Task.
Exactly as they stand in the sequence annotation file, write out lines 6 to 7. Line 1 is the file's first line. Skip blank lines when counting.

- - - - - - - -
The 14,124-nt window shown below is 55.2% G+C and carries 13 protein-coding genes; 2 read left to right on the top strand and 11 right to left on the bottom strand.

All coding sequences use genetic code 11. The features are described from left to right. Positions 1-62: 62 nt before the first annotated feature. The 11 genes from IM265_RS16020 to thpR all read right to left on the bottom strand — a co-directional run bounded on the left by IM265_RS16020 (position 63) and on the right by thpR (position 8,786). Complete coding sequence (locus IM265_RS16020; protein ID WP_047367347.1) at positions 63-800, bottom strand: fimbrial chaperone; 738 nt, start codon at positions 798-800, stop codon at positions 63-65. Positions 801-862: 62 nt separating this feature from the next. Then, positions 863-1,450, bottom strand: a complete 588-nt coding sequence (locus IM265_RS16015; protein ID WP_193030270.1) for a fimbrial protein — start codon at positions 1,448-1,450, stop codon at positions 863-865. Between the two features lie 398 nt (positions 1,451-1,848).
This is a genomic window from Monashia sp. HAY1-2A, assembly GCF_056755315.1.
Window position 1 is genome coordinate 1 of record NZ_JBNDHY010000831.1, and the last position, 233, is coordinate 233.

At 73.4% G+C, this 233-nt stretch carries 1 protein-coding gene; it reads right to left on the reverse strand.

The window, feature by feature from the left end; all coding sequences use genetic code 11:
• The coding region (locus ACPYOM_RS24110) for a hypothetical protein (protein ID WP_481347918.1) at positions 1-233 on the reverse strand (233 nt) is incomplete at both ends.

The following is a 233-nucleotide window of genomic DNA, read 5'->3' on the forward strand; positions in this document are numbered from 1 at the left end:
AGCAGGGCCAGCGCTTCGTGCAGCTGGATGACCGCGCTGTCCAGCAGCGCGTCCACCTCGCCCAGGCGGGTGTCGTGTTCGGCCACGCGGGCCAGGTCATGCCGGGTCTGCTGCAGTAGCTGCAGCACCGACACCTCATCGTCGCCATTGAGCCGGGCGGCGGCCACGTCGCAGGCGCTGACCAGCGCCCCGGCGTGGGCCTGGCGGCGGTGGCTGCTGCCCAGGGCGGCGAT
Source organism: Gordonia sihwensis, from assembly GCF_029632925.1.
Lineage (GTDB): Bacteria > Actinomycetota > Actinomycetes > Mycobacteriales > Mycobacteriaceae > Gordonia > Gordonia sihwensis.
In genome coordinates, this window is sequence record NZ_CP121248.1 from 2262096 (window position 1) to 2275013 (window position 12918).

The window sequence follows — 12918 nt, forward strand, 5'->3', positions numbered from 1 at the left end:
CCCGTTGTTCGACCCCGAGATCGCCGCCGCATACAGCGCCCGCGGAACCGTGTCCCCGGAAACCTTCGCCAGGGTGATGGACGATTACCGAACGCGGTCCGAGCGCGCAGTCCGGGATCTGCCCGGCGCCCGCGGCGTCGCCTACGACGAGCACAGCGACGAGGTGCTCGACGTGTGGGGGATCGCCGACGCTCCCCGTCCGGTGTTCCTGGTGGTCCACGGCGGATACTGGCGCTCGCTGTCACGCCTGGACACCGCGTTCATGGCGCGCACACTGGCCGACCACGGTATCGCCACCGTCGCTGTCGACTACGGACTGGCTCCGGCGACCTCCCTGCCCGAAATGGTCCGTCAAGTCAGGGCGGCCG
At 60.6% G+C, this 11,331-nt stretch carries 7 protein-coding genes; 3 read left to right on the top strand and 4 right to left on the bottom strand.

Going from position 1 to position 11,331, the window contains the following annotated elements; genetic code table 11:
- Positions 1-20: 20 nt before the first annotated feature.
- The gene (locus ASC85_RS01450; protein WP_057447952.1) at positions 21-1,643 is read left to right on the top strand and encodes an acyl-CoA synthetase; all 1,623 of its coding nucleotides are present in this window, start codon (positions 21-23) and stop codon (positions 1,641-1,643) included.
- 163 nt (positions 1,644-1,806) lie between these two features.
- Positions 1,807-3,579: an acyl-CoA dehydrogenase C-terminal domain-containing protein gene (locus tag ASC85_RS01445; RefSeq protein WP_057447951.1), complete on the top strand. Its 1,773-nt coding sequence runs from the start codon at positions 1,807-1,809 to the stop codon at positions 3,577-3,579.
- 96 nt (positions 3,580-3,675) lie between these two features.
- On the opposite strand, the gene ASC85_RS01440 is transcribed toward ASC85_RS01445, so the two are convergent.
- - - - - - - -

The window, feature by feature from the left end; all coding sequences use genetic code 11:
• The coding region (locus ACPYOM_RS24110) for a hypothetical protein (protein ID WP_481347918.1) at positions 1-233 on the reverse strand (233 nt) is incomplete at both ends.